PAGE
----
In making this finding, the trial court doubtless was applying the "basic continuity of enterprise" test adopted by the Court in Andrews v. John E. Smith's Sons Co., 369 So.2d 781, 785 (Ala. 1979), derived from Turner v. Bituminous Casualty Co., 397 Mich. 406, 244 N.W.2d 873 (1976), which contains an extensive study of this aspect of products liability, including this quotation from Cyr v. B. Offen Co., 501 F.2d 1145 (1st Cir. 1974), at 1154:

"`* * * The very existence of strict liability for manufacturers implies a basic judgment that the hazards of predicting and insuring for risk from defective products are better borne by the manufacturer than the consumer. The manufacturer's successor, carrying over the experience and expertise of the manufacturer, is likewise in a better position than the consumer to gauge the risks and the costs of meeting them. The successor knows the product, is as able to calculate the risk of defects as the predecessor, is in position to insure therefor and reflect such cost in sale negotiations, and is the only entity capable of improving the quality of the product.

"`. . . [I]t is true that the successor, by definition, was not the legal entity which launched the product on the stream of commerce or made an implied representation as to its safety. But in the most real sense it is profiting from an exploiting all of the accumulated good will [sic] which the products have earned, both in its outward representations of continuity and in its internal adherence to the same line of equipment.' . . ."

Turner, supra, added at 244 N.W.2d 882:

"Where the successor corporation represents itself either affirmatively or, by omitting to do otherwise, as in effect a continuation of the original manufacturing enterprise, a strong indication of continuity is established. Justice would be offended if a corporation which holds itself out as a particular company for the purpose of sales, would not be estopped from denying that it is that company for the purpose of determining products liability. . . ."

That court ultimately adopted as guidelines for determining continuity of interest, and therefore responsibility, the first, third, and fourth criteria quoted in Shannon v. Samuel Langston Co., supra:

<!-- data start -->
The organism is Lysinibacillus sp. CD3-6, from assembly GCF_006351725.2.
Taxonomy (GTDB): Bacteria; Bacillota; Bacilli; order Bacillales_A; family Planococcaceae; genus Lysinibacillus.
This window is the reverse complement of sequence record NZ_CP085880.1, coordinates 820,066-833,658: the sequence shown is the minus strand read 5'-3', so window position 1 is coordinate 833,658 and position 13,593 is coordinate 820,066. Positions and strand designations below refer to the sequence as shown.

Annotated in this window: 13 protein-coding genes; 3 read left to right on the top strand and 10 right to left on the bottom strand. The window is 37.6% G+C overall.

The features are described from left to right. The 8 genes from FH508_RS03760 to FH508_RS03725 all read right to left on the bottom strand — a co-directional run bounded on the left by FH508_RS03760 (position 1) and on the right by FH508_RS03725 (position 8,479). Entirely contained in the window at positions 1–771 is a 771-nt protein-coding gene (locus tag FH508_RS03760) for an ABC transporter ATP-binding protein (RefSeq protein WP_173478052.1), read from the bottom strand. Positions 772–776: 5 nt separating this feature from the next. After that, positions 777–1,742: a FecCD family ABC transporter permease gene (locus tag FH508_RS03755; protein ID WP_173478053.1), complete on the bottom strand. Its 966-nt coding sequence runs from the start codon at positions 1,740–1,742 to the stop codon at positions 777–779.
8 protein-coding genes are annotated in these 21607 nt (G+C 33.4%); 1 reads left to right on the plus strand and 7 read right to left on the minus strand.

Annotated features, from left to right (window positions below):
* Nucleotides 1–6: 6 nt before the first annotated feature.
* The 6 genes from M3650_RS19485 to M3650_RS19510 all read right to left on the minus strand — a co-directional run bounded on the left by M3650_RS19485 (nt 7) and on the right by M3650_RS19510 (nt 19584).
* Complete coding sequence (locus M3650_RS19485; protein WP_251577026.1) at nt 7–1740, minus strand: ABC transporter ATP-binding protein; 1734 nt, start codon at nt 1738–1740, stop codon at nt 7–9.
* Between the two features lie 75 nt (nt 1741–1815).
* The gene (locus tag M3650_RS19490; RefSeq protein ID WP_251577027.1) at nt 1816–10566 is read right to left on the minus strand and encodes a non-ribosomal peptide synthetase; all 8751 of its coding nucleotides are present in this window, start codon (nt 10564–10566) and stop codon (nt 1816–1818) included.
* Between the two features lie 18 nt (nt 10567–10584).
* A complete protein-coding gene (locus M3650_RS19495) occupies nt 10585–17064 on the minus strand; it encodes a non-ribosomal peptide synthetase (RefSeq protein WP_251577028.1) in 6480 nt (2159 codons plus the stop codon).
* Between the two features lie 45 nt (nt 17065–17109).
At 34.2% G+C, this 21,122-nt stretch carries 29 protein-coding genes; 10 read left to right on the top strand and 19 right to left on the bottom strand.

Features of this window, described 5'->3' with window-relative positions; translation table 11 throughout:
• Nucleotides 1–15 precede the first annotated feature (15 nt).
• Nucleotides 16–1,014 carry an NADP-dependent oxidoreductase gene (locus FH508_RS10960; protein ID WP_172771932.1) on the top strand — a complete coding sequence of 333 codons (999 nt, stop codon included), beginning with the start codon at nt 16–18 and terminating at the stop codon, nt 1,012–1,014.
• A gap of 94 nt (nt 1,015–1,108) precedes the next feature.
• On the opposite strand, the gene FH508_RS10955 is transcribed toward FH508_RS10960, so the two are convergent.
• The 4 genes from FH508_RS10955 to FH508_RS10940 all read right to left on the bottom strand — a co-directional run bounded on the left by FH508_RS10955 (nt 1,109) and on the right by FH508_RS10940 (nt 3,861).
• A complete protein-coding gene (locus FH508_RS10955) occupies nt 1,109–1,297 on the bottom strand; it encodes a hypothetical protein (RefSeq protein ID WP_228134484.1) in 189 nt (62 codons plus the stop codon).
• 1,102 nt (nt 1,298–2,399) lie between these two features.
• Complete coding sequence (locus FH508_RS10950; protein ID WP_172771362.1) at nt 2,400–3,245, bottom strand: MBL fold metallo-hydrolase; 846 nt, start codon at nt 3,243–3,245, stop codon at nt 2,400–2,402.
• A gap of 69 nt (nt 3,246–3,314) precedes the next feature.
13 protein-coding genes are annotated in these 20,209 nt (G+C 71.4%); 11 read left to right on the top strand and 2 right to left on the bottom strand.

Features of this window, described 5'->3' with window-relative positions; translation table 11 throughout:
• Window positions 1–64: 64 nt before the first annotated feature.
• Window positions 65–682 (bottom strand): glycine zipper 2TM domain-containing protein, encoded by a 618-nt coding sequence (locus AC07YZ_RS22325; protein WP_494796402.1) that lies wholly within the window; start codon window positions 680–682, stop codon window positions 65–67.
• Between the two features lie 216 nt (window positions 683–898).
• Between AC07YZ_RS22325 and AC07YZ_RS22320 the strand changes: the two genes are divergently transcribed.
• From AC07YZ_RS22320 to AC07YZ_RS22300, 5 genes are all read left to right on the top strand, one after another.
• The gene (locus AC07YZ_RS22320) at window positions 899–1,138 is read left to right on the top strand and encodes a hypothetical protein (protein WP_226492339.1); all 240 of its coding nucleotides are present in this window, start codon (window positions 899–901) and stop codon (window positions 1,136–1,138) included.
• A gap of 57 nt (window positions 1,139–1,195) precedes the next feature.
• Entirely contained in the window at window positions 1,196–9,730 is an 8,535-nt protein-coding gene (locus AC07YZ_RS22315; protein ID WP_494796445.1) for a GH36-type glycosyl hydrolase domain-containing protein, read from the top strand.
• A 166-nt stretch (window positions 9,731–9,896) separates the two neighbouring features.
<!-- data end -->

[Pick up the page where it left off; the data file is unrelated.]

"(1) There is a continuation of the enterprise of the seller corporation, so that there is a continuity of management, personnel, physical location, assets, and general business operations.

". . . .

"(3) The seller corporation ceases its ordinary business operations, liquidates, and dissolves as soon as legally and practically possible.

"(4) The purchasing corporation assumes those liabilities and obligations of the seller ordinarily necessary for the uninterrupted continuation of normal business operations of the seller corporation."

Under these guidelines, was the trial court's finding of a de facto merger between "old" Cyril Bath and Matrix-Churchill supported by the facts?

Matrix-Churchill purchased 99.7% of Cyril Bath's common stock in 1969. James Kiggen, who was president and chief executive officer of the "old" Cyril Bath, also assumed those same positions with Matrix-Churchill following the purchase by Matrix-Churchill, and in fact operated both companies from the same office. Both companies had a common secretary-treasurer and comptroller, a common purchasing agent, and a common board of directors. Cyril Bath's operations continued in the same plant location as before, under Matrix-Churchill's substantial, though not complete, ownership. Thus, there was a continuation of "old" Cyril Bath's enterprise under the first criterion. Neither the second nor the third criterion was established, however. Quite the contrary, the record discloses that the "old" Cyril Bath's operations continued separately from those of Matrix-Churchill's operations after its purchase by the latter. It is not contended that "old" Cyril Bath ceased its operations and liquidated. In fact, it continued, albeit under joint management by Matrix-Churchill, until the sale to Fairfield.

In the continuation of "old" Cyril Bath's operations after its stock had been purchased by Matrix-Churchill, nothing is shown to justify the conclusion that Matrix-Churchill, the purchaser, assumed Cyril Bath's liabilities and obligations "ordinarily necessary for the uninterrupted continuation of ["old" Cyril Bath's] normal operations." Thus, the third component of a de facto merger was also missing.